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Grant and Twain: The Story of an American Friendship
     

Grant and Twain: The Story of an American Friendship

4.0 1
by Mark Perry
 

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In the spring of 1884 Ulysses S. Grant heeded the advice of Mark Twain and finally agreed to write his memoirs. Little did Grant or Twain realize that this seemingly straightforward decision would profoundly alter not only both their lives but the course of American literature. Over the next fifteen months, as the two men became close friends and intimate

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Grant and Twain: The Story of an American Friendship 4 out of 5 based on 0 ratings. 1 reviews.
Carl_in_Richland More than 1 year ago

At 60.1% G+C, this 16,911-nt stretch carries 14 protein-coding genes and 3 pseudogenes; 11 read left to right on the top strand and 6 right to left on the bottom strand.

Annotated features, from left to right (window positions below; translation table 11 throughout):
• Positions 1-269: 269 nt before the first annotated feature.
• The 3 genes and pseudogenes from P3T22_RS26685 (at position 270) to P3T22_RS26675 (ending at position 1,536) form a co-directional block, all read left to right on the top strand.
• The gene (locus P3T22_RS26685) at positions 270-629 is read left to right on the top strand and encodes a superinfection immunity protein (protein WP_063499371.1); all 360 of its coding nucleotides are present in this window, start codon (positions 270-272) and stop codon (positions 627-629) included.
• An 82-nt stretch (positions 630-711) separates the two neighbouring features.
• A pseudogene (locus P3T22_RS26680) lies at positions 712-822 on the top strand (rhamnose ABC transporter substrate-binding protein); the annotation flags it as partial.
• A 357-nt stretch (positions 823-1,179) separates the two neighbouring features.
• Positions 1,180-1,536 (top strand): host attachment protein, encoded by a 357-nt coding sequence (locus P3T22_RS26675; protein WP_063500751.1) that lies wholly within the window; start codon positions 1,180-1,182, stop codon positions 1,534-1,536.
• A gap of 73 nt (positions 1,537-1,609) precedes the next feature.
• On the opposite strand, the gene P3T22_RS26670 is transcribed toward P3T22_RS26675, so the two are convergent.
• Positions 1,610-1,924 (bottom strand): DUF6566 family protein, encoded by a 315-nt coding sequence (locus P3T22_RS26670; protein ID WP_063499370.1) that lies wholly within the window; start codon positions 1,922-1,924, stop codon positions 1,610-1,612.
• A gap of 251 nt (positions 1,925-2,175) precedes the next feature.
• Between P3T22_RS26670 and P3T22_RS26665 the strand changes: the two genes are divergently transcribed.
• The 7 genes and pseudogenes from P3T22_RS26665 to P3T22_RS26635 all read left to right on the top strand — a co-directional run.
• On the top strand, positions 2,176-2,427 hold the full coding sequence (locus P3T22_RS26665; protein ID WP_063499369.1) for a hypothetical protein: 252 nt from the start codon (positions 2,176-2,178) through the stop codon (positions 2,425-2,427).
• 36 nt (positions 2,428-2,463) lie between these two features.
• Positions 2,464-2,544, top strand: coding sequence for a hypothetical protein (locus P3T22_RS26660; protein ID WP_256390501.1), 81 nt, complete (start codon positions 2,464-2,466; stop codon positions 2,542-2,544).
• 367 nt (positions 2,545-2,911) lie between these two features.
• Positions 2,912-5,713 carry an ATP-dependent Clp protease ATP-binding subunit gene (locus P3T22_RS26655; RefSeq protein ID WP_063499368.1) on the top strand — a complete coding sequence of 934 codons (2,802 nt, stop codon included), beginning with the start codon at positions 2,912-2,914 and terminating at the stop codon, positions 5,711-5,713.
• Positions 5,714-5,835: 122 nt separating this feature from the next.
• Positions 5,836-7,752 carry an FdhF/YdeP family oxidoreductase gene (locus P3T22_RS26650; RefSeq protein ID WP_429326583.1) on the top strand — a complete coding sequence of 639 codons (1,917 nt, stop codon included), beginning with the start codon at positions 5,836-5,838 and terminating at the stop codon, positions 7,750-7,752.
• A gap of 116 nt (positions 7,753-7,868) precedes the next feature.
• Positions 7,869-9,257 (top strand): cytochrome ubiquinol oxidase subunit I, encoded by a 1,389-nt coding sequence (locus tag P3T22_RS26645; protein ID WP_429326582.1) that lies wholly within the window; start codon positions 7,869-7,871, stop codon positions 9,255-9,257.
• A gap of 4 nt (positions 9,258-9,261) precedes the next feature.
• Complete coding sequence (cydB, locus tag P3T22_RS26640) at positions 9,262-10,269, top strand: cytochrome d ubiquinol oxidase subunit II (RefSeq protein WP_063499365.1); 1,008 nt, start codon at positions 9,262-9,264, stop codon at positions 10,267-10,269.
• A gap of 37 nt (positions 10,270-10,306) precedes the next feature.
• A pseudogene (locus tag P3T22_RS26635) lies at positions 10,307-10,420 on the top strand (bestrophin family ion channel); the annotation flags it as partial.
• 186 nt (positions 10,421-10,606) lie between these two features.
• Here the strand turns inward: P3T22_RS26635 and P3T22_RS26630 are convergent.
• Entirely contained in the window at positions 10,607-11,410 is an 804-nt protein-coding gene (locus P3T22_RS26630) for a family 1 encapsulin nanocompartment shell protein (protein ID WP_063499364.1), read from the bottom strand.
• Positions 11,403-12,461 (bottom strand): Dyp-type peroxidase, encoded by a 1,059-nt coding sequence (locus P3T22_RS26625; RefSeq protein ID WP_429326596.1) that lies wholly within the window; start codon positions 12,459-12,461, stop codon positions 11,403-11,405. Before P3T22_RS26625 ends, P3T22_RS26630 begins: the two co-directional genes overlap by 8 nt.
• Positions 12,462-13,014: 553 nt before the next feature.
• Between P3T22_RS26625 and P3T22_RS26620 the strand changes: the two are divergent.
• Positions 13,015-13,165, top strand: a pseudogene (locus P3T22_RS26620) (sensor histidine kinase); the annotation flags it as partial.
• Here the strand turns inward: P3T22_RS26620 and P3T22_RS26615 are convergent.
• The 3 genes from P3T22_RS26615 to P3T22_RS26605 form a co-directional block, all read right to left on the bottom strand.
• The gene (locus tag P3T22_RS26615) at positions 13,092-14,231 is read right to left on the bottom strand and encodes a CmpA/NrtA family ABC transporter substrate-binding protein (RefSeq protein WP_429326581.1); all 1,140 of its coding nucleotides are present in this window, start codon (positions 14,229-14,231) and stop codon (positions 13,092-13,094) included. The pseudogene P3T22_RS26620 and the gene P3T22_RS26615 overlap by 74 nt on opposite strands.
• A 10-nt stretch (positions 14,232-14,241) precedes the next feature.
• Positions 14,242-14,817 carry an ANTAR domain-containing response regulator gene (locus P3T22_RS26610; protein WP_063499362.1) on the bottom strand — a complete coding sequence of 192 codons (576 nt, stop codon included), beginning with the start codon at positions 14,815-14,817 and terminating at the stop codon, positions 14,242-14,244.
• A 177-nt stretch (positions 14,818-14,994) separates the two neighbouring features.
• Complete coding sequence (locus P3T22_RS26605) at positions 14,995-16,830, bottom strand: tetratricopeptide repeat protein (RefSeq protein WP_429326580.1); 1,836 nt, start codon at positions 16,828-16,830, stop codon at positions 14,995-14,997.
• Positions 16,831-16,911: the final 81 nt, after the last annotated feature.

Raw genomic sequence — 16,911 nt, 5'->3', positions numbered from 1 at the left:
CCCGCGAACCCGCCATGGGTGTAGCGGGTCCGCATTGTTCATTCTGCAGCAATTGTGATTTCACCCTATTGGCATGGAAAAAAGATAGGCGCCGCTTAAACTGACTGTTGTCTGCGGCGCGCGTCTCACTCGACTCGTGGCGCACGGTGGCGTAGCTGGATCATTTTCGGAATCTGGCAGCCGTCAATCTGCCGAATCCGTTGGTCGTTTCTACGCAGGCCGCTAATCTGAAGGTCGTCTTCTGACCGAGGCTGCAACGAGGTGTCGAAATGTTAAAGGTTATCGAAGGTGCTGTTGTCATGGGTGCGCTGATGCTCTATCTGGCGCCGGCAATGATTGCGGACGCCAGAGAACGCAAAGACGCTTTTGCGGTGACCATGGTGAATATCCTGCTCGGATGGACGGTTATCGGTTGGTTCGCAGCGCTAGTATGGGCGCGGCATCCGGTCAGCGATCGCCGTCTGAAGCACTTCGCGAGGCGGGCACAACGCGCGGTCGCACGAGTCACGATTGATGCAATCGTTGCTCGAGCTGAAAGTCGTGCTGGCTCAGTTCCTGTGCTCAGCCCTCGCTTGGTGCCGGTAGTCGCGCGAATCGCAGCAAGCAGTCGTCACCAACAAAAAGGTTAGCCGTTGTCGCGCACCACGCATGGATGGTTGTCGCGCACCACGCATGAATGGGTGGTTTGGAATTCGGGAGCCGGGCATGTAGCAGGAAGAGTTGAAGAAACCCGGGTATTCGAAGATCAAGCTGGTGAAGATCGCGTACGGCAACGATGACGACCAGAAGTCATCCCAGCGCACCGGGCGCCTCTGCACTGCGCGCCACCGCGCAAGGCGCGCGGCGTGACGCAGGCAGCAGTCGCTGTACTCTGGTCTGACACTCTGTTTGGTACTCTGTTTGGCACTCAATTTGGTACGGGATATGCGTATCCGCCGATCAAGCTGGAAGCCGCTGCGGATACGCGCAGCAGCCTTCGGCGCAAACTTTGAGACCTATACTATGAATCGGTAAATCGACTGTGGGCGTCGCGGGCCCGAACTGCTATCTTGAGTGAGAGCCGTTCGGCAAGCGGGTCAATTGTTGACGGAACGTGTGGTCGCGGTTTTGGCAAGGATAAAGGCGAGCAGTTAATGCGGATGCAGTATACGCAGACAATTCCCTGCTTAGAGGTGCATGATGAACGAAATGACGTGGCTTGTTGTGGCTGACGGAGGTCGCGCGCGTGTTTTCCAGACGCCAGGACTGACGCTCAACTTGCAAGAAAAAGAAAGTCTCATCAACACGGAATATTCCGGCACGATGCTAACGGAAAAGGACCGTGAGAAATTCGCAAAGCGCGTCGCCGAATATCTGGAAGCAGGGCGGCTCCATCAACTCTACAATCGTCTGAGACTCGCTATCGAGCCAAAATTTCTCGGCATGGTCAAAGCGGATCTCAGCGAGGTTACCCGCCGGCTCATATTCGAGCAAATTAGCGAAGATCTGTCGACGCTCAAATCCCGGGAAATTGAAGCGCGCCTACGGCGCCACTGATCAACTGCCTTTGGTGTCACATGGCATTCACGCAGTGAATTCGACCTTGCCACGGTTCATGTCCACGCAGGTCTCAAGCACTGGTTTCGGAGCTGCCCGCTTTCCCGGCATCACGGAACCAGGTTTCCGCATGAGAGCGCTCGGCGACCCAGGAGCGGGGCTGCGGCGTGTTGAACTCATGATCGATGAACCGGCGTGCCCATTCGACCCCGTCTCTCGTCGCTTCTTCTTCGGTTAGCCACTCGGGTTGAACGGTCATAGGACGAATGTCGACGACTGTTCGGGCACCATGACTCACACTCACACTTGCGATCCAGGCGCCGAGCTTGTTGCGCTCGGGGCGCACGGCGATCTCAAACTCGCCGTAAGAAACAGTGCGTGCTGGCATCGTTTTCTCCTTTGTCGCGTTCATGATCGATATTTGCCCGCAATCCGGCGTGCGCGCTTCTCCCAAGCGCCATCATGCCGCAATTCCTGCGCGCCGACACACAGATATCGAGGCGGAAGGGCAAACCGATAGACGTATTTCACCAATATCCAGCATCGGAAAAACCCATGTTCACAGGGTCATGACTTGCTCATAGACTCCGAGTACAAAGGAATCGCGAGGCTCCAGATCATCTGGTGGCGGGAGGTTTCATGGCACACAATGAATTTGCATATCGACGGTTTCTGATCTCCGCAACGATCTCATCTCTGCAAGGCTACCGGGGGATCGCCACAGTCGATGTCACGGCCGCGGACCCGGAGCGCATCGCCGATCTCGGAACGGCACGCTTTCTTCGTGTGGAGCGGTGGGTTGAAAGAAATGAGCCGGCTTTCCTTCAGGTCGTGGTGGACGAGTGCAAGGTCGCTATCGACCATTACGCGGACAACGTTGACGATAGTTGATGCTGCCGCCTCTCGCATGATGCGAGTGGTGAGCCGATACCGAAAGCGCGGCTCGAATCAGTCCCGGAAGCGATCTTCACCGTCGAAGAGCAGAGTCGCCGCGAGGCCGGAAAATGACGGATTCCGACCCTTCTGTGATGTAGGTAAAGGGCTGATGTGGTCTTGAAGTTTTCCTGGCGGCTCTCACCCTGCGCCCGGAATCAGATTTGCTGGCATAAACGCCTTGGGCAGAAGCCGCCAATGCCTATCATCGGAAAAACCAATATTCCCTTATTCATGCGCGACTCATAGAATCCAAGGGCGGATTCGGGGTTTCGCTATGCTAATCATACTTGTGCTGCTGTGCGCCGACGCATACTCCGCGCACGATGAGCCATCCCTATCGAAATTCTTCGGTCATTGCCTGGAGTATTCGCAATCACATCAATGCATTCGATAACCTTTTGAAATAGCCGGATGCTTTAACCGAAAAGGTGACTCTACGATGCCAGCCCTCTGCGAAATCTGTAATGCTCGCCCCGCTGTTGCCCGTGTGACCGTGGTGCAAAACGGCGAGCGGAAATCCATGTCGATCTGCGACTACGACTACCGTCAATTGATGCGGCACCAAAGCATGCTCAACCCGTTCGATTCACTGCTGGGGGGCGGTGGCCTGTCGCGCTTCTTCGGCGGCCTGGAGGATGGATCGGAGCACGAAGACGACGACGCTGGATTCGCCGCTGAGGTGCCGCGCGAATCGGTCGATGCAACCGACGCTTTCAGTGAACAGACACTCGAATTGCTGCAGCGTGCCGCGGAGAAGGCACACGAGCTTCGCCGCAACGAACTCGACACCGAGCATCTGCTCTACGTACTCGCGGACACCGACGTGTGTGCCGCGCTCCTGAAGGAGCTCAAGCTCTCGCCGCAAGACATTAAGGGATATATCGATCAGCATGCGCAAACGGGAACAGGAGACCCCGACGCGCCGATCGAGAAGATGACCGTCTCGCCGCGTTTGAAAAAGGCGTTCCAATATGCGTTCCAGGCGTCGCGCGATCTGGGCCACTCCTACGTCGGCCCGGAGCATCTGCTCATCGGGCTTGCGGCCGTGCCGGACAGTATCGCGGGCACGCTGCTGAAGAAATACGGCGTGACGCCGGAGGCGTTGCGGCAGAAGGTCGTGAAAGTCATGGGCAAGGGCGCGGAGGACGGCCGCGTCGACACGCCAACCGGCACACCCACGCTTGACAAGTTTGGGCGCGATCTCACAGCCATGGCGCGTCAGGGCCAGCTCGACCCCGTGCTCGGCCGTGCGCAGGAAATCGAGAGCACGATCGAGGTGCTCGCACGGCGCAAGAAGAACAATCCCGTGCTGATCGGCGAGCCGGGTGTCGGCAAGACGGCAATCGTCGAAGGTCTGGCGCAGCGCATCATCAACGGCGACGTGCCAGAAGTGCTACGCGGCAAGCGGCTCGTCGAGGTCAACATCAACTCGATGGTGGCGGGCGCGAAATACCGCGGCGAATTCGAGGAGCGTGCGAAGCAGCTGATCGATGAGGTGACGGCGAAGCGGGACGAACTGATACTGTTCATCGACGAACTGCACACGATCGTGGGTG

By the end of ‘Grant and Twain’, most readers will be almost misty eyed from the story of the last months of the life of Ulysses S. Grant. The narrative leading up to this sad event paint a picture of a compassionate, honest and straight-forward man, with enough details of the suffering his went through so that at the end, one feels as though a good friend has recently died. But author Mark Perry makes clear that Grant was not perfect; he had no eye for finances and was almost naïve in his dealings with people off the battlefield. It was largely through the prodding and intervention of Mark Twain that the General was able to secure a contract that not only guaranteed publication of his memoirs, but provided financial resources to pay off his many debts and assure that his family would be provided for after his passing. The historical narrative of the history of these two famous Americans is fascinating stuff. But perhaps the most inspiring part of the book is the story of how Grant completed his memoirs while slowly dying of untreatable throat cancer. He could hardly swallow, had trouble breathing and would be racked by spasms of painful coughing that left him exhausted. His doctors expected him to die on at least one occasion but he recovered and carried on with his memoirs. And all the while he showed respect, concern and consideration for those around him. An example of his sensitivity to his family was tolerating, for the sake of his wife, the presence of an obnoxious but popular preacher, explaining to his children “I do not care how much praying goes on if it makes your mother feel better.” Mark Twain was less tolerant and more scathing in his assessment of this individual than was Grant. Readers can also be assured that the many stories about and the abundant quotations from Twain are both relevant and characteristically Twain. That is, they are insightful, biting and frequently humorous. Twain’s role in this narrative is one of a supporter of U.S. Grant, with his support being about 80 percent altruistic. He also had a monetary interest in the memoirs through publication rights on which he took a huge financial gamble. At least part of his support, too, came through their common abhorrence of slavery, something Twain apparently did not come to fully to appreciate until well into adulthood but which became an important motivation for him to complete the second half of his American classic, ‘Adventures of Huckleberry Finn’, written at the same time Grant was struggling through his memoirs. ‘Grant and Twain’ is not only a historical narrative of two great Americans, it’s also a great read. I strongly recommend it to anybody interested in American history, in American literature, or in learning what it takes to persevere under truly horrific circumstances (Grant’s cancer).